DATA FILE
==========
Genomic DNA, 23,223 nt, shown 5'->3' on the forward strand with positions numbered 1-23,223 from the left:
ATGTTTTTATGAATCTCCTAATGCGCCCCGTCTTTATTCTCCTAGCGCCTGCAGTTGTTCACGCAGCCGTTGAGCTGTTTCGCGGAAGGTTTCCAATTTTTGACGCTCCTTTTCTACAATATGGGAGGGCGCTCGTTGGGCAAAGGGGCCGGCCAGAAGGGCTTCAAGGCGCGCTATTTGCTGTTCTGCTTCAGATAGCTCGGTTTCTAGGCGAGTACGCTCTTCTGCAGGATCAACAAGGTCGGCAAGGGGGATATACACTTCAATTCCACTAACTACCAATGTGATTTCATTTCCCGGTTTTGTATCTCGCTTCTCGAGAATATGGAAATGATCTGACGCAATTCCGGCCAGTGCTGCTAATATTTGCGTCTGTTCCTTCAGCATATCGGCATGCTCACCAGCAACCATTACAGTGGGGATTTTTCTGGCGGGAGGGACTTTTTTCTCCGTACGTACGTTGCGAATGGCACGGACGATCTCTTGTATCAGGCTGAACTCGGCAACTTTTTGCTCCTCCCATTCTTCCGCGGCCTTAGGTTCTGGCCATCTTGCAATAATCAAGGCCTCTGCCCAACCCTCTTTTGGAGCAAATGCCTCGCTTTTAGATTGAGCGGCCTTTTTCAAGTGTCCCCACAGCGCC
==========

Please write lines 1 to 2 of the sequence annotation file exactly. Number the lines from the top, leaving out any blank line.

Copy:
Genomic DNA, 23,223 nt, shown 5'->3' on the forward strand with positions numbered 1-23,223 from the left:
ATGTTTTTATGAATCTCCTAATGCGCCCCGTCTTTATTCTCCTAGCGCCTGCAGTTGTTCACGCAGCCGTTGAGCTGTTTCGCGGAAGGTTTCCAATTTTTGACGCTCCTTTTCTACAATATGGGAGGGCGCTCGTTGGGCAAAGGGGCCGGCCAGAAGGGCTTCAAGGCGCGCTATTTGCTGTTCTGCTTCAGATAGCTCGGTTTCTAGGCGAGTACGCTCTTCTGCAGGATCAACAAGGTCGGCAAGGGGGATATACACTTCAATTCCACTAACTACCAATGTGATTTCATTTCCCGGTTTTGTATCTCGCTTCTCGAGAATATGGAAATGATCTGACGCAATTCCGGCCAGTGCTGCTAATATTTGCGTCTGTTCCTTCAGCATATCGGCATGCTCACCAGCAACCATTACAGTGGGGATTTTTCTGGCGGGAGGGACTTTTTTCTCCGTACGTACGTTGCGAATGGCACGGACGATCTCTTGTATCAGGCTGAACTCGGCAACTTTTTGCTCCTCCCATTCTTCCGCGGCCTTAGGTTCTGGCCATCTTGCAATAATCAAGGCCTCTGCCCAACCCTCTTTTGGAGCAAATGCCTCGCTTTTAGATTGAGCGGCCTTTTTCAAGTGTCCCCACAGCGCC